Governor Sam Brownback on September 23, 2015 visited Turner High School in Kansas City, Kansas, to herald a program that prepares at-risk youth for postsecondary education and employment. The Governor met with participants in Jobs for America’s Graduates–Kansas (JAG-K) at Turner High to see how the program teaches job and life skills to at-risk middle and high school students and counsels them in career and education paths.
“The JAG program has a profound effect on the students who participate in it,” Governor Brownback said. “These students are learning what they need to do to succeed academically and personally, and they are gaining valuable skills to help them build a positive future.”
The Governor brought JAG to the state in January 2013. The program helps at-risk students graduate from high school, obtain a GED, pursue postsecondary education and find entry-level jobs with growth potential. Currently, the JAG-Kansas program serves approximately 3,400 students in 28 school districts statewide.
Michelle Karanu, a recent Wichita North High School graduate who came to the United States from Kenya in 2013, found the JAG program instrumental in helping her navigate high school and pursue her dreams.
“I saw the goals of the other students were in line with what I wanted in life, and I knew it could help me achieve my goals,” Karanu said.
Since graduation, Karanu joined the Army National Guard because it assisted her in obtaining citizenship and helped pay for college at the University of Kansas.
“JAG helped me adjust to the American system and put me in touch with adults who really care and who know how to help me,” she said.
The nationwide JAG program has existed for 32 years and served more than one million students in 32 states. Ken Smith, the national president of JAG, thanked the Governor during the Turner High visit for his role in bringing the program to Kansas.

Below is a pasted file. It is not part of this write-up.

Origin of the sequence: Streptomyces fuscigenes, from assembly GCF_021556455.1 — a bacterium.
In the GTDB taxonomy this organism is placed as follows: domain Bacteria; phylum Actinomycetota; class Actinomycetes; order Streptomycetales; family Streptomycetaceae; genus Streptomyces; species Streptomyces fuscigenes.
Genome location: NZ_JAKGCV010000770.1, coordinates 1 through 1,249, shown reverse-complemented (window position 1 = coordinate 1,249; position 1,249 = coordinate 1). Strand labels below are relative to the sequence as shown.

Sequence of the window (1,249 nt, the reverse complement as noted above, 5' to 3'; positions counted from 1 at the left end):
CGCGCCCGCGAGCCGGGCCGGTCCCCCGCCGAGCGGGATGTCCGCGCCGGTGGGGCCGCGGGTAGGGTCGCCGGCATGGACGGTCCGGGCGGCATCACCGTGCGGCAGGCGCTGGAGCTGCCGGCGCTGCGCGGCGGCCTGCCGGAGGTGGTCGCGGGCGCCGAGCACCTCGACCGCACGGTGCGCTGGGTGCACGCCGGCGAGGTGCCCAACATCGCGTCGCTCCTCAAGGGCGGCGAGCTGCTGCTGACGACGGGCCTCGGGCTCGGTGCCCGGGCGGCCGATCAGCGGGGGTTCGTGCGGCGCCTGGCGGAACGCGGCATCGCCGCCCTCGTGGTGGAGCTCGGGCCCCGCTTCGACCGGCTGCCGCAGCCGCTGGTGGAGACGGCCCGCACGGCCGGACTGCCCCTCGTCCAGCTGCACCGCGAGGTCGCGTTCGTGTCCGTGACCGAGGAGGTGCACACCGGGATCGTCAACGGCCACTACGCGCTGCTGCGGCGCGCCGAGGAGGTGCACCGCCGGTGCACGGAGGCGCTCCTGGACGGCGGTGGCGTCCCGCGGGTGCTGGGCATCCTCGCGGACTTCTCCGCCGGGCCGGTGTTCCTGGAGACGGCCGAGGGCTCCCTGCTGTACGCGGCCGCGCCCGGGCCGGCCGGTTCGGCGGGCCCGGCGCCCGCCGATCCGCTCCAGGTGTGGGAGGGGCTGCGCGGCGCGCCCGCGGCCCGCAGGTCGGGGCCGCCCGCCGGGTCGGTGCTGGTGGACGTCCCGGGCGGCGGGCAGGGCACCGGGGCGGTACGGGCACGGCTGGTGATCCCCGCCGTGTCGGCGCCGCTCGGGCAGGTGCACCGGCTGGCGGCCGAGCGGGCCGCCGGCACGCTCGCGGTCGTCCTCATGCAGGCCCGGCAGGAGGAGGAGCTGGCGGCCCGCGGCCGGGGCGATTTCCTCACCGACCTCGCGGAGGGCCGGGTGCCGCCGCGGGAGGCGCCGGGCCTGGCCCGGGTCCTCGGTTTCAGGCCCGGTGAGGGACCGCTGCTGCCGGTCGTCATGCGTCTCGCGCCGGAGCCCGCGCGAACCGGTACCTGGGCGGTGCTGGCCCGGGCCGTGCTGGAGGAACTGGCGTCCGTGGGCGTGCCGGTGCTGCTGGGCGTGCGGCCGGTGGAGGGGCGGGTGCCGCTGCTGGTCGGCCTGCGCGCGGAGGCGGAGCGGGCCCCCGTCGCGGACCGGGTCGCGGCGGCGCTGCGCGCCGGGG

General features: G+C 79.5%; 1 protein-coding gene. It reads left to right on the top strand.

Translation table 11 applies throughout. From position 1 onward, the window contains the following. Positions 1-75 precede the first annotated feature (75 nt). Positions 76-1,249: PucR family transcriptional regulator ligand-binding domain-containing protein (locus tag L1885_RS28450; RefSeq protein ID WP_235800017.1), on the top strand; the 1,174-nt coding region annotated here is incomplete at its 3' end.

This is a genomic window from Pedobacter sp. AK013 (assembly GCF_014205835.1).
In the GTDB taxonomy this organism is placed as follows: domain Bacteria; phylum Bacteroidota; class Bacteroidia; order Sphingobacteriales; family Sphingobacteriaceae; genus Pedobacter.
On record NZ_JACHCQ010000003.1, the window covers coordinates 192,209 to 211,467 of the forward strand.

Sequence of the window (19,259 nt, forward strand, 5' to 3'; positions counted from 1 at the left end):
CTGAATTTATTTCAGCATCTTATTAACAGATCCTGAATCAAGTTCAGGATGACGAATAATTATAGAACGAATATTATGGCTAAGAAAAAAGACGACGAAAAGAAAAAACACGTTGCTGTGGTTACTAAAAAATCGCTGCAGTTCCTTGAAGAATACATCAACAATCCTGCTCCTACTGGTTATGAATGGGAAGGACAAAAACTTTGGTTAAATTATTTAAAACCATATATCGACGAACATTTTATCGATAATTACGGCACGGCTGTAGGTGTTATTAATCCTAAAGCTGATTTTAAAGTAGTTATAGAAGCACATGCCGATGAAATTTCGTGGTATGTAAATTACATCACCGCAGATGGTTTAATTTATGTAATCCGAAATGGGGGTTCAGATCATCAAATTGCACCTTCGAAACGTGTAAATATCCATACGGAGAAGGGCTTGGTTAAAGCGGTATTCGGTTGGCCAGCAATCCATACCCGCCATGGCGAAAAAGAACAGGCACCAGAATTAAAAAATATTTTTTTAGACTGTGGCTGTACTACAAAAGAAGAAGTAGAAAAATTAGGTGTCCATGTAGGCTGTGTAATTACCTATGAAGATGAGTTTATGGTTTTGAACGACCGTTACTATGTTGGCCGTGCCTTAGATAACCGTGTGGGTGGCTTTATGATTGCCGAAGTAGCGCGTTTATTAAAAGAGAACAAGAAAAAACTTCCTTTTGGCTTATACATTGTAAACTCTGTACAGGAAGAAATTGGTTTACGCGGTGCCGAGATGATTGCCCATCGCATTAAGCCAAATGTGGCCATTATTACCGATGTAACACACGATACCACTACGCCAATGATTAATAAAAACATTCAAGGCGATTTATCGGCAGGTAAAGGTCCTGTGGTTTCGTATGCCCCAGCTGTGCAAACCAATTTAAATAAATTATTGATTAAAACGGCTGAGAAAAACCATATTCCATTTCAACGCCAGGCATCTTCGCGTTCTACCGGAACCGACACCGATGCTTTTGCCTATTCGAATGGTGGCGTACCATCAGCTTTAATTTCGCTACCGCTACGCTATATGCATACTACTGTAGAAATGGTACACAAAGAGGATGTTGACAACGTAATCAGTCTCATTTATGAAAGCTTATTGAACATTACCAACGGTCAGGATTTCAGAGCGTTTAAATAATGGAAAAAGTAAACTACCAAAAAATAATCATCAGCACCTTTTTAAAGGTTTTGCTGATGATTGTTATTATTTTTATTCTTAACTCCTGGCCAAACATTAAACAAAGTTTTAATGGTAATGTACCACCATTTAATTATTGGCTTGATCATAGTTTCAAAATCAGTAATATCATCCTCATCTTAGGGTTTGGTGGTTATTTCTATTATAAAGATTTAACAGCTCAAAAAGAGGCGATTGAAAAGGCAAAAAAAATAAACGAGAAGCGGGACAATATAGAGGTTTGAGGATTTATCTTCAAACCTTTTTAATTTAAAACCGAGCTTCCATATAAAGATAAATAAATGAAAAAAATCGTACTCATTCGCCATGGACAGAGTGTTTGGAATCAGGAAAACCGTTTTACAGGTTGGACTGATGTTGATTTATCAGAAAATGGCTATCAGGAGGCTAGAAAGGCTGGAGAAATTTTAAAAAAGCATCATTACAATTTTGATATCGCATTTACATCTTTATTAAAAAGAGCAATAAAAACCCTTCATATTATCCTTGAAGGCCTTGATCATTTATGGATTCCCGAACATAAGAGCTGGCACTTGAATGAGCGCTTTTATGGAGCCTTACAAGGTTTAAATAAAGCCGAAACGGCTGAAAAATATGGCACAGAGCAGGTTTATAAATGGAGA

“The Governor deserves a great deal of credit for making the commitment to bring JAG to Kansas, as does the team at JAG, for delivering on the promise of academic and economic success,” said Smith.
“The JAG Board of Directors of JAG, including 10 Governors, is delighted to present to JAG- Kansas our most demanding recognition—the “5-of-5” National Performance Award. JAG-K has exceeded 90 percent graduation rates and nearly doubled the rate they enroll in higher education.”
Since its launch in Kansas, JAG-Kansas has seen 71 percent of its participants obtain employment following graduation, and 87 percent have shown “positive outcomes” (meaning they were employed, attending post secondary educational institutions or both).
Mike Scott, President of AT&T Kansas, took advantage of the gathering at Turner High to announce AT&T support for JAG-K and the national JAG program.
“Jobs for America’s Graduates and its state organizations are top shelf,” Scott said. “AT&T has worked with JAG for several years on the national level as part of our Aspire program, which is our signature education initiative. Investing in a well-educated workforce may be the single most important thing we can do to support a strong global economy, and that is why AT&T is committed to supporting the JAG program.”
JAG-K is currently in 61 schools within 28 school districts across Kansas including Atchison, KCK, Kansas City Turner, Basehor-Linwood, Lawrence, Topeka, Royal Valley, Salina, Concordia, Hutchinson, Wichita, Arkansas City, Pittsburg, Newton, Parsons, Labette County, Geary County, Liberal, Garden City, Stafford, Kiowa County, Dodge City, Holcomb, Pratt, Kingman-Norwich, Coffeyville, El Dorado, and Emporia.
JAG uniquely monitors students for one full year beyond their senior year, continuing to support the student in enrolling in post-secondary education, finding employment, and if they didn’t graduate on time, working on getting their high school diploma or its equivalent.
JAG-Kansas, Inc. operates as a non-profit organization, led by Matt Fearing, President/CEO, and in partnership with the Kansas Department for Children and Families (DCF) and the Kansas State Department of Education. Funding for the program primarily derives from a Temporary Assistance for Needy Families grant through DCF.
The program receives additional support by the JAG-Kansas, Inc. Board of Directors, Seaboard Foods, Archer Daniels Midland, John Deere Foundation, Kansas National Guard, and the Kansas Chamber of Commerce, as well as AT&T.